Plasma a-defensins appear to have prognostic information regarding mortality among patients with CHF and seem to provide incremental information to established clinical risk markers.
PubMed ID
22357441 View in PubMed
Less detail

Adipose co-expression networks across Finns and Mexicans identify novel triglyceride-associated genes.

https://arctichealth.org/en/permalink/ahliterature118360
Source
BMC Med Genomics. 2012;5:61
Publication Type
Article
Date
2012
Author
Blake E Haas
Steve Horvath
Kirsi H Pietiläinen
Rita M Cantor
Elina Nikkola
Daphna Weissglas-Volkov
Aila Rissanen
Mete Civelek
Ivette Cruz-Bautista
Laura Riba
Johanna Kuusisto
Jaakko Kaprio
Teresa Tusie-Luna
Markku Laakso
Carlos A Aguilar-Salinas
Päivi Pajukanta
Author Affiliation
Department of Human Genetics, Gonda Center, Los Angeles, California, 90095-7088, USA.
Source
BMC Med Genomics. 2012;5:61
Date
2012
Language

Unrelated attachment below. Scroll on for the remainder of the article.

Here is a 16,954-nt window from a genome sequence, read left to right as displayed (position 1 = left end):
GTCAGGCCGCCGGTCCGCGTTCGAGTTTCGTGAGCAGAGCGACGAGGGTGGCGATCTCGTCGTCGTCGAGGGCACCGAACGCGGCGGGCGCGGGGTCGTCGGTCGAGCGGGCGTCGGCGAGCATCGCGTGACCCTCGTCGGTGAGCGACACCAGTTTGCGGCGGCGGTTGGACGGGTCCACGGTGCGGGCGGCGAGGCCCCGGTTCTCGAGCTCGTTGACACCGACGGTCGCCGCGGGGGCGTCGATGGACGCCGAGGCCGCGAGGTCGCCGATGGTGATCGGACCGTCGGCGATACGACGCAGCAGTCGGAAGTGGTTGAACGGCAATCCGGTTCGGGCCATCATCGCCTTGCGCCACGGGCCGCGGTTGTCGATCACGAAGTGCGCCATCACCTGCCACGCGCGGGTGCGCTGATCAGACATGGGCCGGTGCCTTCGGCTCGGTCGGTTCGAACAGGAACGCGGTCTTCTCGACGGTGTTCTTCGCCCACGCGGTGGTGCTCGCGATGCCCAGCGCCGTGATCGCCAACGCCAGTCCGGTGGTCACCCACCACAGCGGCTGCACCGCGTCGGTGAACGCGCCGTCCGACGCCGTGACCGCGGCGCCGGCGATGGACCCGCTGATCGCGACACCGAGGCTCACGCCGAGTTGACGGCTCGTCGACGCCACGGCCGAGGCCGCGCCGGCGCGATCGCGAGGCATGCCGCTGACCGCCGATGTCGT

English
Publication Type
Article
Keywords
Adipose Tissue - metabolism
Case-Control Studies
Finland
Gene Expression Profiling
Gene Expression Regulation
Gene Regulatory Networks - genetics
Genetic Loci - genetics
Genome-Wide Association Study
Humans
Immunity - genetics
Inflammation - blood - genetics
Mexico
Polymorphism, Single Nucleotide - genetics
Triglycerides - blood - genetics
Twins - genetics
Abstract
High serum triglyceride (TG) levels is an established risk factor for coronary heart disease (CHD). Fat is stored in the form of TGs in human adipose tissue. We hypothesized that gene co-expression networks in human adipose tissue may be correlated with serum TG levels and help reveal novel genes involved in TG regulation.
Gene co-expression networks were constructed from two Finnish and one Mexican study sample using the blockwiseModules R function in Weighted Gene Co-expression Network Analysis (WGCNA). Overlap between TG-associated networks from each of the three study samples were calculated using a Fisher's Exact test. Gene ontology was used to determine known pathways enriched in each TG-associated network.